SOAS University of London

Japan Research Centre

Strategies of ‘writing back’ in contemporary representations of Okinawa – a postcolonial approach

Ina Hein
Prof Dr Ina Hein (Institute of East Asian Studies / Department for Japanese Studies, University of Vienna)

Date: 19 March 2014Time: 5:05 PM

Finishes: 19 March 2014Time: 7:00 PM

Venue: Russell Square: College Buildings Room: G50

Type of Event: Seminar


Since the “Okinawa boom” which took hold of Japanese popular culture and mass media in the mid-1990s, Okinawa – Japan’s southernmost as well as youngest prefecture – is marketed as an exotic, peaceful island paradise. Especially films and television series (terebi dorama) tend to construct Okinawa as a place which promises iyashi – an experience of being healed from the negative influences of Japanese modernity – to its visitors from the Japanese main islands. At the same time, the prefecture’s problems and conflict-ridden relationship with mainland Japan, which can be traced back to the traumata of the Battle of Okinawa, the subsequent U.S. occupation, and the continuing strong military presence on the islands, are completely omitted.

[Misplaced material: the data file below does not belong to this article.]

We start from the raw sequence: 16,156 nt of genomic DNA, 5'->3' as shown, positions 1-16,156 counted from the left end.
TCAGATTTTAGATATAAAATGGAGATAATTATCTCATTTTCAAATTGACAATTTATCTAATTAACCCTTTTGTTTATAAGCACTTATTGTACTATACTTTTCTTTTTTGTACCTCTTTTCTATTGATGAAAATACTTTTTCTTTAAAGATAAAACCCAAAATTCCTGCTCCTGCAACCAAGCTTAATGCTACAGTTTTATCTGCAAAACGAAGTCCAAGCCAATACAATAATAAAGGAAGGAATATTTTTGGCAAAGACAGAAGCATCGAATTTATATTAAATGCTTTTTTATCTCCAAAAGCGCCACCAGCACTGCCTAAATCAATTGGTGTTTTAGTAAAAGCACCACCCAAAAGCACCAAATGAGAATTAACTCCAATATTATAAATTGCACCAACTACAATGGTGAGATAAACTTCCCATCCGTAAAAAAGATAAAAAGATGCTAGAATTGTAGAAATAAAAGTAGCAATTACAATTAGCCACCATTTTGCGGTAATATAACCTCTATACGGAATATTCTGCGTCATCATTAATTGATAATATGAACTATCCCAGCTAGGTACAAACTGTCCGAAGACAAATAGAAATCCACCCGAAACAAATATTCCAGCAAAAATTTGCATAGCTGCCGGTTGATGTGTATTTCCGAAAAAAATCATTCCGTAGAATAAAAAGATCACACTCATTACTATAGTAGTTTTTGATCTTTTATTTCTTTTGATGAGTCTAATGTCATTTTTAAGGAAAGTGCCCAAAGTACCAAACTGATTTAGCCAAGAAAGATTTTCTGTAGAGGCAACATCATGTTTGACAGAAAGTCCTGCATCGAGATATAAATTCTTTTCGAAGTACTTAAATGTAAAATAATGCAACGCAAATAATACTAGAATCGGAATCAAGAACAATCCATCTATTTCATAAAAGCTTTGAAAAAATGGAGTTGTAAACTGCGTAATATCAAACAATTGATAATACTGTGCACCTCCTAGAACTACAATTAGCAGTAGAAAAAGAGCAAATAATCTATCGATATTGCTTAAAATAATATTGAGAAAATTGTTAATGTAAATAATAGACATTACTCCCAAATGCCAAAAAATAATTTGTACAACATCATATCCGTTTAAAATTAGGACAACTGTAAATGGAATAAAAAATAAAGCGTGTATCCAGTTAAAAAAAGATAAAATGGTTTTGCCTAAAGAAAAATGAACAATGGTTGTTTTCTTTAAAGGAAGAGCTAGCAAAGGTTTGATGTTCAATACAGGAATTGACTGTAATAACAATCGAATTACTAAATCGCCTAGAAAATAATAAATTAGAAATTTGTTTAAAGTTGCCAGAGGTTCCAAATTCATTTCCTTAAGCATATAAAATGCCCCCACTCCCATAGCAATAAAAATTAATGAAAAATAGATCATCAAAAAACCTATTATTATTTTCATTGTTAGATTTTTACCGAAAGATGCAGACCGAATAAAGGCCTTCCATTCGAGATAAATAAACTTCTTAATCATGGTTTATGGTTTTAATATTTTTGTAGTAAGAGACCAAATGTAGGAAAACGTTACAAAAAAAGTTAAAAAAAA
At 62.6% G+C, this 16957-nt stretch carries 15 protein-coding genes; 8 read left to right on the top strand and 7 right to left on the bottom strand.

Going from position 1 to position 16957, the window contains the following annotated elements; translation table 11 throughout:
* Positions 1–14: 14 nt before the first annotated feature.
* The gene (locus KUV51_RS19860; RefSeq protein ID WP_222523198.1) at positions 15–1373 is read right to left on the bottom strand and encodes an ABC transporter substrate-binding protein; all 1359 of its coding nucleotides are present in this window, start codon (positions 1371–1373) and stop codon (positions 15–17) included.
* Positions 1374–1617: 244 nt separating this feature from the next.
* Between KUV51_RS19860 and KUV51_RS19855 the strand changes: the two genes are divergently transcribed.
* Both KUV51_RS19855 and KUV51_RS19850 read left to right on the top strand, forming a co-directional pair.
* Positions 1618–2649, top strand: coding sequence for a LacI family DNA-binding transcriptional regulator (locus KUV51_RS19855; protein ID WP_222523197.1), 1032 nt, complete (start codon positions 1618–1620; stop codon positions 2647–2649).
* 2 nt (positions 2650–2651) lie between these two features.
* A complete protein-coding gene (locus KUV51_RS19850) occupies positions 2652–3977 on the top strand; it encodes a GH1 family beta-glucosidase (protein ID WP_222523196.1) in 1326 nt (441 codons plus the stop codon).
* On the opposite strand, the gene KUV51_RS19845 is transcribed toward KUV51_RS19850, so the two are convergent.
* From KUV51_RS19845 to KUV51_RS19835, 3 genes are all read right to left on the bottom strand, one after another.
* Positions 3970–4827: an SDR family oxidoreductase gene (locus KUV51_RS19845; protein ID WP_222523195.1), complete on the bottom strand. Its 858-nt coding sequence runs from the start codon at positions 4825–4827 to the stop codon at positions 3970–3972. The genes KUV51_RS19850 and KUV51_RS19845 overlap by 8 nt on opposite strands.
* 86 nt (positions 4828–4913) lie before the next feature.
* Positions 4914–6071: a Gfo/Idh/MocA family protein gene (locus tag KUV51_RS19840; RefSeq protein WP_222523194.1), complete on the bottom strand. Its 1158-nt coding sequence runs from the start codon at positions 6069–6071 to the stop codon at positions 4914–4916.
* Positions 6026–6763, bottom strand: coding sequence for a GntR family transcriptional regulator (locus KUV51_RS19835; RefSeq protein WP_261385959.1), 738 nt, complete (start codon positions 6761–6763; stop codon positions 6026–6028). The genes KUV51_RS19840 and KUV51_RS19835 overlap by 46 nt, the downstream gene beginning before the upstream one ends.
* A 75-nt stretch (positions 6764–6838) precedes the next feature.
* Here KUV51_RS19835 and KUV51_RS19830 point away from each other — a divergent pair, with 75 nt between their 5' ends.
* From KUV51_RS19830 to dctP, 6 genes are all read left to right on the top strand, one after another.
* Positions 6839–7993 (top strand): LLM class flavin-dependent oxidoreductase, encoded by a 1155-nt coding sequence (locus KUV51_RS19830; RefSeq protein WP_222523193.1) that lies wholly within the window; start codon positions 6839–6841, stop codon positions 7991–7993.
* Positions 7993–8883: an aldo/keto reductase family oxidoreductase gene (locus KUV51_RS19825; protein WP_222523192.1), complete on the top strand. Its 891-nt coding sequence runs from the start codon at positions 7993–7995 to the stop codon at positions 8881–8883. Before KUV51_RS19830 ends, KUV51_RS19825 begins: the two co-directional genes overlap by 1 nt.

In my current research, I am examining representations of Okinawa in (Japanese and Okinawan) literature and media from the 1990s onwards, with a focus on images of Okinawa as constructed from an Okinawan perspective. In this talk, I will focus on a number of Okinawan films and television productions in which critical attitudes against these popular stereotypes are expressed, asking what kinds of topics are being covered and what kinds of narrative modes are being employed. I would like to answer the following questions: What strategies do media producers from Okinawa develop in order to express their resistance against images of Okinawa created by the Japanese popular media – and (how) can they be explained within the terms of postcolonial theory?

Speaker Biography

Ina Hein received her PhD degree as a member of the doctoral program "Identity and difference - gender constructions and interculturality” at the University of Trier (Germany). Her dissertation on gender construction in the literature of popular Japanese women writers was granted the university’s award for best PhD thesis. For several years, she has been a member of the research and teaching staff at the Institute for Studies on Modern Japan at the Heinrich Heine University of Düsseldorf (Germany). Currently, she is professor for Japanese studies at the University of Vienna (Austria). Her research covers contemporary Japanese literature, cultural studies, and gender studies.

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